Semiconductor giant reported a record 14.3 billion dollar revenue, achieving 3.7 billion dollar profit at the same time. Earnings per Share (EPS) increased to massive 69 cents, up 33% from last year. Getting 69 cents on a 24 dollar investment per quarter is more than a good percentage these days (Intel paid out 1.1 billion USD in dividends). This growth was fueled by double digit growth in the PC unit and the Data Center.

Not all is great, as the gross margin decreased by 1.7% to 63%, down from last year and there were some declines.

While there many naysayers claiming that the "Post PC" era result in a stagnating market, the fact of the matter is that the amount of Intel processors and chipsets has reached record high. For instance, Apple shipped a record 4.86 million Mac PCs, meaning Intel sold between 12 and 15 million chips to Apple alone. Add that rising never-stopping demand for notebooks and voila. Numbers wise, PC business unit grew 22% in a single year, approaching the 10 billion dollar per quarter barrier. In 3Q 2011, Intel’s PC Client Group achieved 9.4 billion dollar revenue.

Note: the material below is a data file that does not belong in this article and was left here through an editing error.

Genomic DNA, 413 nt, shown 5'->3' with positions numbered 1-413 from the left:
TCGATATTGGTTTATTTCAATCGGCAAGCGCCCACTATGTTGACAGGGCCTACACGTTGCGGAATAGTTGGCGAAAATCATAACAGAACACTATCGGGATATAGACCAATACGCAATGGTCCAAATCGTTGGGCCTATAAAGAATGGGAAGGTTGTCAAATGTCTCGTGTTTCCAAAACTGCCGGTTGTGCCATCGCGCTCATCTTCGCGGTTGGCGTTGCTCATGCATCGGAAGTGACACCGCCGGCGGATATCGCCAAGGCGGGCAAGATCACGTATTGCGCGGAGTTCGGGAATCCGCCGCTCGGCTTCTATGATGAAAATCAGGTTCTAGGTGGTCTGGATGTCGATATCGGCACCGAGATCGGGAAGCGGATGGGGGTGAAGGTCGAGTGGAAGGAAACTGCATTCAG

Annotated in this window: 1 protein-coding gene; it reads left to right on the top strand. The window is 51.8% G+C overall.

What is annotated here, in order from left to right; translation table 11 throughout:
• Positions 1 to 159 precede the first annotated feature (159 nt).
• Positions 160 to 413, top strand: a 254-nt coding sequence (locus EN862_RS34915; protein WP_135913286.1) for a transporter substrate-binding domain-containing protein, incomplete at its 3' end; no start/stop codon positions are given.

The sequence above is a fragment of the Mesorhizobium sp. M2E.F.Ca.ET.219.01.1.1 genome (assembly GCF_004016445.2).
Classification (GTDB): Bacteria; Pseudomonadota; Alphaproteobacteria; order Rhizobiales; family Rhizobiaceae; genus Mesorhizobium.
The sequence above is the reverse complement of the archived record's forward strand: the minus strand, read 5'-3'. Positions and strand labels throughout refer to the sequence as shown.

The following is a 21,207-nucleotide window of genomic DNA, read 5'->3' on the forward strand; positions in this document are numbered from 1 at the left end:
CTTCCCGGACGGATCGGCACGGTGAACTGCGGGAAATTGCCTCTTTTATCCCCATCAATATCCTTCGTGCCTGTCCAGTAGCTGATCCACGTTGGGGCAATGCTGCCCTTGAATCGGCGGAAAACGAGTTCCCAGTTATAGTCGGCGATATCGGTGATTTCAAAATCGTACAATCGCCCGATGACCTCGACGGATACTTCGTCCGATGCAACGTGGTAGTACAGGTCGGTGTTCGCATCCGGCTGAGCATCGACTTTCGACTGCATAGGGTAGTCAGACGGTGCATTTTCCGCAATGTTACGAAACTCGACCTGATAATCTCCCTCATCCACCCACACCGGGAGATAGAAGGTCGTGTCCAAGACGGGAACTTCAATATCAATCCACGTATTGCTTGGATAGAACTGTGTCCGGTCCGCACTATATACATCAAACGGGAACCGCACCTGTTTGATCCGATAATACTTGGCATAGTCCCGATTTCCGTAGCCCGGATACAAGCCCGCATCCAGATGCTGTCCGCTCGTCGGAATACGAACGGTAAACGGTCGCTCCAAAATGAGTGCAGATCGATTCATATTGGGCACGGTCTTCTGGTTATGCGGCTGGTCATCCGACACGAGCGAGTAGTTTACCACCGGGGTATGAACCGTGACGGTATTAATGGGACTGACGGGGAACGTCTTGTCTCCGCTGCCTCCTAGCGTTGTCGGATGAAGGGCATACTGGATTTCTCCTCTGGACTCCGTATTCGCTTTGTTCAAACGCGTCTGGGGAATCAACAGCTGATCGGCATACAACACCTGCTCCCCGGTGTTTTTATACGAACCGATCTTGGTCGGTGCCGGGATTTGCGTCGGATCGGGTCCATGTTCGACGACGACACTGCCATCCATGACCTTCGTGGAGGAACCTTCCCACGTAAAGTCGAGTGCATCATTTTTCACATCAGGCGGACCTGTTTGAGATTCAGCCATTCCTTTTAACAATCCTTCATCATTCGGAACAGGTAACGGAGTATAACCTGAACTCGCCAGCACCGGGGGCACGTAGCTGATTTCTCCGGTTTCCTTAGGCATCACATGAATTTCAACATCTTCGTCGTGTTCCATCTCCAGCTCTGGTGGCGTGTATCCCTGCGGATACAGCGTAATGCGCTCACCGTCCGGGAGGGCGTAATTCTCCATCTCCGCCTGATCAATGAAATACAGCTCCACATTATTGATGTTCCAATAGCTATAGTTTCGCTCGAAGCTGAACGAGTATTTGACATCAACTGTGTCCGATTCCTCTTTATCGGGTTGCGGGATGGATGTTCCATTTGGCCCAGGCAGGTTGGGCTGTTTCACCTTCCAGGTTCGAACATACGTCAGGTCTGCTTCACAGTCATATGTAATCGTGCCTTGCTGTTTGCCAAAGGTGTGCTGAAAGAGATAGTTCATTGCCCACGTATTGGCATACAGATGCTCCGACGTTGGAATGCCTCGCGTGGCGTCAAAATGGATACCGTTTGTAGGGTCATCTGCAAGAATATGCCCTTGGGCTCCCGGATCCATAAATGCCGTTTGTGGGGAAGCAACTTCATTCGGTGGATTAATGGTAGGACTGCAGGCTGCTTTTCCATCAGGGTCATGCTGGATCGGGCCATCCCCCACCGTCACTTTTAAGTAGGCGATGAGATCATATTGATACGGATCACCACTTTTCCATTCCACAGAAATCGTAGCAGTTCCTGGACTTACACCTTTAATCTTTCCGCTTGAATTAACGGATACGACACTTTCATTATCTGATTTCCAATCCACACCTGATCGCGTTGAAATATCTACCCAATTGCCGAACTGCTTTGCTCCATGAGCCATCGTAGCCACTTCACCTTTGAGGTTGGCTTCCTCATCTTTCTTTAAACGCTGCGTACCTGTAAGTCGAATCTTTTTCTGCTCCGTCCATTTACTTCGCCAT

Furthermore, Data Center business also recorded excellent results – 15% YoY growth to 2.5 billion USD was fueled with design wins and data center deployments resulted in nearly record shipments for the platform. We heard from couple of server vendors, all reporting record server shipments, with some vendors expecting to grow by 35% in a single quarter alone. Read: selling everything they manufacture and more. Given that Intel Xeon continued to increase the market share and is approaching mid-90% market share, Xeons are going like crazy.

On the negative side, entry-level PC platform is under severe pressure from smartphones and tablets: Atom microprocessor and chipset achieved just 269 million dollar revenue, down 32% from last year. The 32% of that revenue went to ARM processors such as Apple’s A4 and A5, NVIDIA Tegra 250, Qualcomm Snapdragon and Texas Instruments OMAP4.

Furthermore, Intel authorized an 10 billion dollar stock buyback, decreasing the number of stocks available on open markets. Adding to those 10 billion is another senior notes offering of five billion dollars, all raised in a bid to repurchase stock. Markets reacted with a 5% stock price growth. Out of 15 billion dollars available, Intel repurchased 186 million shares, spending four billion dollars (11 billion to go).

For the current quarter i.e. fourth quarter 2011, Intel expects to see 14.7 billion USD revenue, gross margin recovery back to 65%. The negative impact on profit is expected from deprecation of Intel’s manufacturing facilities to the tune of 1.4 billion dollars.